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Bombay High Court rules that two Indian companies must have Indian law and not English law as applicable law for arbitration in their contract

David Bond
15/09/2015
In the recent case of M/s Addhar Mercantile Private Limited v Shree Jagdamba Agrico Exports Private Limited[1], Justice R.D Dhanuka of the Bombay High Court ruled that it is against public policy for In the recent case of M/s Addhar Mercantile Private Limited v Shree Jagdamba Agrico Exports Private Limited[1], Justice R.D Dhanuka of the Bombay High Court ruled that it is against public policy for two Indian parties to derogate from Indian law and apply English law as governing law for arbitration. This means that if a foreign brand owner has an Indian subsidiary or a master franchisee in India, then any agreement between the Indian subsidiary and another Indian party or between the Indian master franchisee and sub-franchisee must not provide for English law, or for that matter law of any country other than India, as the governing law for arbitration. The judgment, however, does not deal fully with the issue of whether the seat of the arbitration must also be in India or whether parties can choose to go to, for example, Singapore or London.

Justice Dhanuka's decision was based on earlier cases decided by the Supreme Court[2], which provided that according to Section 28 of the Indian Arbitration & Conciliation Act 1996, when there was a case between two Indian parties, it was a domestic arbitration and the arbitral tribunal had to decide the matter in accordance with Indian law. Further, that the aim of the legislation was to ensure that Indian parties do not circumvent the Indian substantive law by resorting to arbitrations.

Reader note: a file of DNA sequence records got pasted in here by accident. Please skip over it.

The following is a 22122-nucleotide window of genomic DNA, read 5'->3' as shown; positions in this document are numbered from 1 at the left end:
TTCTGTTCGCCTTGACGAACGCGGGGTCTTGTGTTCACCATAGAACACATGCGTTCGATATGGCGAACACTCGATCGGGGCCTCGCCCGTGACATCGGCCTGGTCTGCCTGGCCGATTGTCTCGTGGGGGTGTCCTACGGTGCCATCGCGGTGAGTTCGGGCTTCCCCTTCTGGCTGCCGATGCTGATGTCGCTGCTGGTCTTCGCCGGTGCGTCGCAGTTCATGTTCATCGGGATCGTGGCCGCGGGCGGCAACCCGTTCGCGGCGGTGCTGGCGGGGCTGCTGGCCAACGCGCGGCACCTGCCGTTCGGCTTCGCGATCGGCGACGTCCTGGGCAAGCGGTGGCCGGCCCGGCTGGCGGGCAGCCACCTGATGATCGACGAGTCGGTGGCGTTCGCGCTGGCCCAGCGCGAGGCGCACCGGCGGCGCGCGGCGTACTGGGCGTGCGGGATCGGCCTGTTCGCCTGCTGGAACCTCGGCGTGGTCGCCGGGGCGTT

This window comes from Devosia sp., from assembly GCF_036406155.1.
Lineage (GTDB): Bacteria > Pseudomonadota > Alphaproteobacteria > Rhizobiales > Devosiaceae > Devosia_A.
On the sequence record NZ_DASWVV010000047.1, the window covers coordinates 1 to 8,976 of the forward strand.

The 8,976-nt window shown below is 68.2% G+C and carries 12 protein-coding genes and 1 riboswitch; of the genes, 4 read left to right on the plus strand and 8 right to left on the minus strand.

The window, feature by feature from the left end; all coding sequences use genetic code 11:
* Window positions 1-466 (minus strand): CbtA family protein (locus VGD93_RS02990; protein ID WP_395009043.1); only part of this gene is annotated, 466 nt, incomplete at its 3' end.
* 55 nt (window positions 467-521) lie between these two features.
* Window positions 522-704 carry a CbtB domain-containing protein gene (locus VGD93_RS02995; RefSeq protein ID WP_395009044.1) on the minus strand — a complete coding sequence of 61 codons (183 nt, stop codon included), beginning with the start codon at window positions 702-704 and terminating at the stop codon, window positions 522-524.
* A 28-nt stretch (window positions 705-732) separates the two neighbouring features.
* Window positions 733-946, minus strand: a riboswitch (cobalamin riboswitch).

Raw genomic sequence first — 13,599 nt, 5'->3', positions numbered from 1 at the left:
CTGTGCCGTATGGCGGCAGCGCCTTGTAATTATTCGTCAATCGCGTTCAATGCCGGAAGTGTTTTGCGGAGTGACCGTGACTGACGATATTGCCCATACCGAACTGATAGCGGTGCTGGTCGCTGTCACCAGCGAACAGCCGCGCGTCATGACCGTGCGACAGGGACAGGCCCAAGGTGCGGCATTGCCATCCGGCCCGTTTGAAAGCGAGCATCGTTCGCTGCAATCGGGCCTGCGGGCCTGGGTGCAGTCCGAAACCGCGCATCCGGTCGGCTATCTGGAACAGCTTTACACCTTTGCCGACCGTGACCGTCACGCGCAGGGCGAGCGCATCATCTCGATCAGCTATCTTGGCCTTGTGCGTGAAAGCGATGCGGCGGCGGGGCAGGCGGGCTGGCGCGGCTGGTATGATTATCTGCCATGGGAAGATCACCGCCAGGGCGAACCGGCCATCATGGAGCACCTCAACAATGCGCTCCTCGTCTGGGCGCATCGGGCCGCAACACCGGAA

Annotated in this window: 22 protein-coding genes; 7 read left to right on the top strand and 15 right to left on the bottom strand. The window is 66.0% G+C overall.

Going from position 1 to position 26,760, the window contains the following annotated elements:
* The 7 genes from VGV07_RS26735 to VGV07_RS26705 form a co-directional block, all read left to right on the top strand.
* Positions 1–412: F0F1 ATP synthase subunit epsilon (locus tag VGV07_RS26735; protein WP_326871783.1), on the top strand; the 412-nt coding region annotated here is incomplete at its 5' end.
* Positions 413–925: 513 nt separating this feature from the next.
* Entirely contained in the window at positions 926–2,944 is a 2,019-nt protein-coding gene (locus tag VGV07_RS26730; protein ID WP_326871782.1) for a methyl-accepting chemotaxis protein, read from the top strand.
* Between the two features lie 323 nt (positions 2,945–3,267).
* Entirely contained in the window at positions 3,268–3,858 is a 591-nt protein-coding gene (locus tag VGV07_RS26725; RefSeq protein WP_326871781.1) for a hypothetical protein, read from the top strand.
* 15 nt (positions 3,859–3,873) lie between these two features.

The case of Addhar Mercantile Private Limited v Shree Jagdamba Agrico Exports Private Limited tested whether the principal of freedom of contract and ability of parties to choose applicable law was possible between two Indian parties. The contract between the disputing parties had an arbitration clause which provided for arbitration in India or Singapore and English law to be applied. The applicant had approached the court to appoint an arbitrator and for certain interim reliefs under the Indian Arbitration Act. The Respondent had argued that even though both parties were Indian they could have the seat of arbitration in Singapore and apply English law. The applicant on the other hand, relied on existing Supreme Court decisions and contended that since both parties were Indian they could not derogate from Indian law.

Under Indian law and public policy, it is necessary for at least one party to the contract to be a foreign entity or individual for the applicable law of contract and dispute resolution clause to be other than Indian.

To be on the safe side, in a contract where all parties are Indian, it is advisable to have Indian law govern the agreement and alternate dispute resolution in India. The main reason is that even if advantage is taken of the grey area regarding the seat of the arbitration, the arbitral award may be challenged by the party against whom an award is made at the time of enforcement in India. It seems that Indian parties seeking to use another law or venue for faster resolution of their dispute face significant impediments.

[1]Arbitration Application 197/2014 and Arbitration Petition 910/2013

 

[2] TDM Infrastructure Private Limited v UE Developments Private Limited (2008) 14 SCC 271 and Bharat Aluminium Co. v Kaiser Aluminium Technical Services Inc (2012) 9 SCC 552

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